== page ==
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Last Updated: Wednesday, 15 December, 2004, 10:44 GMT
Asia to fuel air travel growth
Tailfins of planes at Heathrow
The airline industry could be in for a bumpy landing
Global air traffic is set to be boosted in the next three years by a rise in travel between Europe and Asia, thanks to growth in both China and India.

Cargo volumes will also enjoy growth but airlines' finances will take time to recover, a new report claims, as rising oil prices hit profits.

Global airline body IATA said international passenger numbers will rise 6% annually between 2005 and 2008.

IATA warned that carriers will struggle after making losses of $5bn this year.

Positive trends

General economic trends were positive for the airline industry, the organisation said in a report published on Wednesday.

This is the start of a good news story for the industry
Giovanni Bisignani

The booming economies of China and India are set to fuel growth in passenger numbers.

Traffic within the Asia-Pacific region is forecast to rise by 8.3% over the period while traffic between Europe and Asia could grow by 7.1%.

Cargo volumes, driven by the health of international trade, are forecast to rise 6%.

"If nothing changes in the operating environment, this is the start of a good news story for the industry," IATA's director general Giovanni Bisignani said.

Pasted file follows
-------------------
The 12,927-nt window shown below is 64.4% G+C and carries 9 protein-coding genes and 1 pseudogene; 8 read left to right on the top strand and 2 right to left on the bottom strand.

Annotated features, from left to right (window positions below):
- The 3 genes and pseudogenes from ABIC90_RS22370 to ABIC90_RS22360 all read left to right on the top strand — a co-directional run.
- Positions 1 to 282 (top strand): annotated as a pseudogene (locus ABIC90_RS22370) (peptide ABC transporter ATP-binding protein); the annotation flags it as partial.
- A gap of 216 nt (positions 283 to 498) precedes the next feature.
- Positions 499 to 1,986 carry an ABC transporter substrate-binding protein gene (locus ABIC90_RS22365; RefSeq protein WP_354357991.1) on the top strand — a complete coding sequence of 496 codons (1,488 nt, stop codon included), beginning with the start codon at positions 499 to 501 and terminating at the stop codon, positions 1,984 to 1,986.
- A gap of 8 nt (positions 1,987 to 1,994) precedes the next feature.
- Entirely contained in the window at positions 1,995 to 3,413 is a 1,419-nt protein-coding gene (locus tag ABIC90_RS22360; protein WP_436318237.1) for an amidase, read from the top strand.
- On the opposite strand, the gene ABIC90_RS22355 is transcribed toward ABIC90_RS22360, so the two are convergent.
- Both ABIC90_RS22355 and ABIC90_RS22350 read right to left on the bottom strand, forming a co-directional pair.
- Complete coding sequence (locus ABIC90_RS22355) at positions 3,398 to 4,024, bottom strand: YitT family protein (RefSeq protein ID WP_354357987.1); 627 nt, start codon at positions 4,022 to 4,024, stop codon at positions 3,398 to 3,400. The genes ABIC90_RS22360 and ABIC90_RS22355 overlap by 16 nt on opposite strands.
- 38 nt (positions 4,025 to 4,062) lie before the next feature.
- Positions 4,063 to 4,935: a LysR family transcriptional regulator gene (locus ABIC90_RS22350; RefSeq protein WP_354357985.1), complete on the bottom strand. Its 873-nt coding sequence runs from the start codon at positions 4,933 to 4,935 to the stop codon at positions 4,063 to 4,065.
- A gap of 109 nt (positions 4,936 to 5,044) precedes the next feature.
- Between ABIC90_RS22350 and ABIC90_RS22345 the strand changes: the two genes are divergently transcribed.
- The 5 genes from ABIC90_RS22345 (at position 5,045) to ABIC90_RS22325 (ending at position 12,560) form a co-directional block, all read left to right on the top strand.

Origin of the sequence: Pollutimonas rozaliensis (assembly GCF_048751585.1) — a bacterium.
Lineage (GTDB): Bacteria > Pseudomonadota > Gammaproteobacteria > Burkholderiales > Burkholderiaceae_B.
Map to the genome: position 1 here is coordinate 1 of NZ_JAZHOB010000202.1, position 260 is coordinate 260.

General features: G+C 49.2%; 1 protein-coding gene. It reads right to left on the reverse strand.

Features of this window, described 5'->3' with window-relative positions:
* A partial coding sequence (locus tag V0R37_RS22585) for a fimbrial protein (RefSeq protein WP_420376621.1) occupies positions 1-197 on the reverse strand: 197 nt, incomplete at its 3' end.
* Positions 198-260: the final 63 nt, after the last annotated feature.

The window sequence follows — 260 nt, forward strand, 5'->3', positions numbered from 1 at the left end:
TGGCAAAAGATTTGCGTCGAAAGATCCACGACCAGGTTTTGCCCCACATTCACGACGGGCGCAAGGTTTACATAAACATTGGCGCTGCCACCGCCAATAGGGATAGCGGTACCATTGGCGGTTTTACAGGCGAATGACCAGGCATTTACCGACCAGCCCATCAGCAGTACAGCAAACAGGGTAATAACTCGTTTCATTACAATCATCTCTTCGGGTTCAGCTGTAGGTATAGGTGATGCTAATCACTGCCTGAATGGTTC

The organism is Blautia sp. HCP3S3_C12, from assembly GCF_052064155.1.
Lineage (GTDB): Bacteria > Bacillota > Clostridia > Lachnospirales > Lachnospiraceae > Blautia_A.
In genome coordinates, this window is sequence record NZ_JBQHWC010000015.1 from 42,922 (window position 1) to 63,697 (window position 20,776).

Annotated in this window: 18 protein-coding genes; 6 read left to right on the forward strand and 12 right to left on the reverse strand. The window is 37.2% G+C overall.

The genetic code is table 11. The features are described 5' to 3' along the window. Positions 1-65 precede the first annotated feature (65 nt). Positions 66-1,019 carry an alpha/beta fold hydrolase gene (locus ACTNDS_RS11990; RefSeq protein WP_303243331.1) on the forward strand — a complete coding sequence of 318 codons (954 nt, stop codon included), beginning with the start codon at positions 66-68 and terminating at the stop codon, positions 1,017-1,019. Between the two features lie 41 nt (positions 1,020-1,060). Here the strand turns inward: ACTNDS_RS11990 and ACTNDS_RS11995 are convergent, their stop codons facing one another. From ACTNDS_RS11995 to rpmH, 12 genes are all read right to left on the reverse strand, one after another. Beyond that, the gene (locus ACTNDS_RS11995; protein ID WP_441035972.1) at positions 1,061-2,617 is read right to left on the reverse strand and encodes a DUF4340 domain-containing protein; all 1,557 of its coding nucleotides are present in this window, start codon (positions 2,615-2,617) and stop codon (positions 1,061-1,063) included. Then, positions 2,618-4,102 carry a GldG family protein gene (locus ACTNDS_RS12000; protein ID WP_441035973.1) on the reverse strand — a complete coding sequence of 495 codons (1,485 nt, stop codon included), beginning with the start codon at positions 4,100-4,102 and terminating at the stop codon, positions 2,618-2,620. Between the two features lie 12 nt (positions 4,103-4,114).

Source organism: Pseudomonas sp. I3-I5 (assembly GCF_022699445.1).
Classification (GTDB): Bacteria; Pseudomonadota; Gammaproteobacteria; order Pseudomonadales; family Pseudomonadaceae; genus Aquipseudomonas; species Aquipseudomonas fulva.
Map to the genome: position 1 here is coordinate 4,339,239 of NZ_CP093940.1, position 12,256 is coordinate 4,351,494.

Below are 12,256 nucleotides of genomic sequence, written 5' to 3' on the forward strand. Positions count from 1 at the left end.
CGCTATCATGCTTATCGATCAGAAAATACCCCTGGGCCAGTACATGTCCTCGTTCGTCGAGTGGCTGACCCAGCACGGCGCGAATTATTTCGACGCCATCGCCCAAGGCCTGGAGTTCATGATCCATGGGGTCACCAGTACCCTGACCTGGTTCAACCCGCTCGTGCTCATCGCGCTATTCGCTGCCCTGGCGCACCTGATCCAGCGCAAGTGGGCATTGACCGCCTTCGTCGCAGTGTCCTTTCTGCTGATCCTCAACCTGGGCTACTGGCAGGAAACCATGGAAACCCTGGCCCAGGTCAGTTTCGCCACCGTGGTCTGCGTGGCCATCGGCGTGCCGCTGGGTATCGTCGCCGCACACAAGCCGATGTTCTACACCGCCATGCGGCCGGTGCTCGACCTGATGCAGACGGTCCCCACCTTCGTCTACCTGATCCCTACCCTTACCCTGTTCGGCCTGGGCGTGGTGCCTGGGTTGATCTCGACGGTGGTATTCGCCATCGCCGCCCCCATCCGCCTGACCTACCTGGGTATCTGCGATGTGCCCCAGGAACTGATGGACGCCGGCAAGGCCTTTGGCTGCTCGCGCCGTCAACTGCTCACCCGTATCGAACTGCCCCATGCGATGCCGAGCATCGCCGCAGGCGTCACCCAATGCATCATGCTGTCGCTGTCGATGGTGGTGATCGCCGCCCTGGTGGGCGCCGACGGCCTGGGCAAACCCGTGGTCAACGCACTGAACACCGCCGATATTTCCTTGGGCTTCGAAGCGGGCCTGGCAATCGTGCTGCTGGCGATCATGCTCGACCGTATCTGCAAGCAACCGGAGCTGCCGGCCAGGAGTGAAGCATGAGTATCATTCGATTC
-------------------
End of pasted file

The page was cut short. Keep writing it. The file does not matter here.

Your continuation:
Lost growth

IATA stressed that higher passenger numbers did not necessarily mean a return to profit for the many airlines which have fallen heavily into the red in recent years.

"Strong traffic growth is only half the story," Mr Bisignani added.

"Three years of lost growth will take more than a rebound in traffic to repair."

In a separate report published on Tuesday, IATA said that despite carrying a record 1.8 billion passengers in 2004, airlines' combined losses were likely to rise to $5bn by the end of the year.

If oil prices remain at about the $40-a-barrel level, IATA believes that losses will rise to $5.3bn in 2005.

While yields - the amount of money made per seat on flights flown - had declined, the IATA blamed the projected loss squarely on rising fuel costs, which have wiped out the effect of cost-cutting measures.

Airlines have weathered a turbulent few years with profits suffering from the Sars outbreak, Iraq war and terrorism fears in the wake of the 11 September 2001 attacks.

IATA members account for 95% of companies operating international flights, a total of 270 major airlines.

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